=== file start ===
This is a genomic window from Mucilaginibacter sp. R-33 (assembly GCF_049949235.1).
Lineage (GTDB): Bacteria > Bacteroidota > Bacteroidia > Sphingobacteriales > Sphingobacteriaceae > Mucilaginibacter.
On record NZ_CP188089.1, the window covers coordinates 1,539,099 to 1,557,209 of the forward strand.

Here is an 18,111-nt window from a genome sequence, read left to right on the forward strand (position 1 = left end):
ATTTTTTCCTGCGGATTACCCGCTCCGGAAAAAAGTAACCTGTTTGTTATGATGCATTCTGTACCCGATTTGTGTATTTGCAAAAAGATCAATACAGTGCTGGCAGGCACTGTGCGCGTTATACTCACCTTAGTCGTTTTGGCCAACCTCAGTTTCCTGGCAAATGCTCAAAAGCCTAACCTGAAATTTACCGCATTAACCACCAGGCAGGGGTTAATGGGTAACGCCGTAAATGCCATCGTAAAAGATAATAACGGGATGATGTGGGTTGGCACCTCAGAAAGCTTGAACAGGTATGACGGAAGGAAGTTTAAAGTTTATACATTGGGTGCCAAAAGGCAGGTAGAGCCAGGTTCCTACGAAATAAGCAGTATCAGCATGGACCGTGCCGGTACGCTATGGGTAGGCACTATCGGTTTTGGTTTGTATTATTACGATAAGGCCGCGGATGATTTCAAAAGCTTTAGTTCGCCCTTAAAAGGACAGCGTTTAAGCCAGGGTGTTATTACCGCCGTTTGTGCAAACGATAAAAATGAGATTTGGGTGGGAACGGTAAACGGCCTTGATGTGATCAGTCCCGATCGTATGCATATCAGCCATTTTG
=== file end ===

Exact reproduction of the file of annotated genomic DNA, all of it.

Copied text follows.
This is a genomic window from Mucilaginibacter sp. R-33 (assembly GCF_049949235.1).
Lineage (GTDB): Bacteria > Bacteroidota > Bacteroidia > Sphingobacteriales > Sphingobacteriaceae > Mucilaginibacter.
On record NZ_CP188089.1, the window covers coordinates 1,539,099 to 1,557,209 of the forward strand.

Here is an 18,111-nt window from a genome sequence, read left to right on the forward strand (position 1 = left end):
ATTTTTTCCTGCGGATTACCCGCTCCGGAAAAAAGTAACCTGTTTGTTATGATGCATTCTGTACCCGATTTGTGTATTTGCAAAAAGATCAATACAGTGCTGGCAGGCACTGTGCGCGTTATACTCACCTTAGTCGTTTTGGCCAACCTCAGTTTCCTGGCAAATGCTCAAAAGCCTAACCTGAAATTTACCGCATTAACCACCAGGCAGGGGTTAATGGGTAACGCCGTAAATGCCATCGTAAAAGATAATAACGGGATGATGTGGGTTGGCACCTCAGAAAGCTTGAACAGGTATGACGGAAGGAAGTTTAAAGTTTATACATTGGGTGCCAAAAGGCAGGTAGAGCCAGGTTCCTACGAAATAAGCAGTATCAGCATGGACCGTGCCGGTACGCTATGGGTAGGCACTATCGGTTTTGGTTTGTATTATTACGATAAGGCCGCGGATGATTTCAAAAGCTTTAGTTCGCCCTTAAAAGGACAGCGTTTAAGCCAGGGTGTTATTACCGCCGTTTGTGCAAACGATAAAAATGAGATTTGGGTGGGAACGGTAAACGGCCTTGATGTGATCAGTCCCGATCGTATGCATATCAGCCATTTTG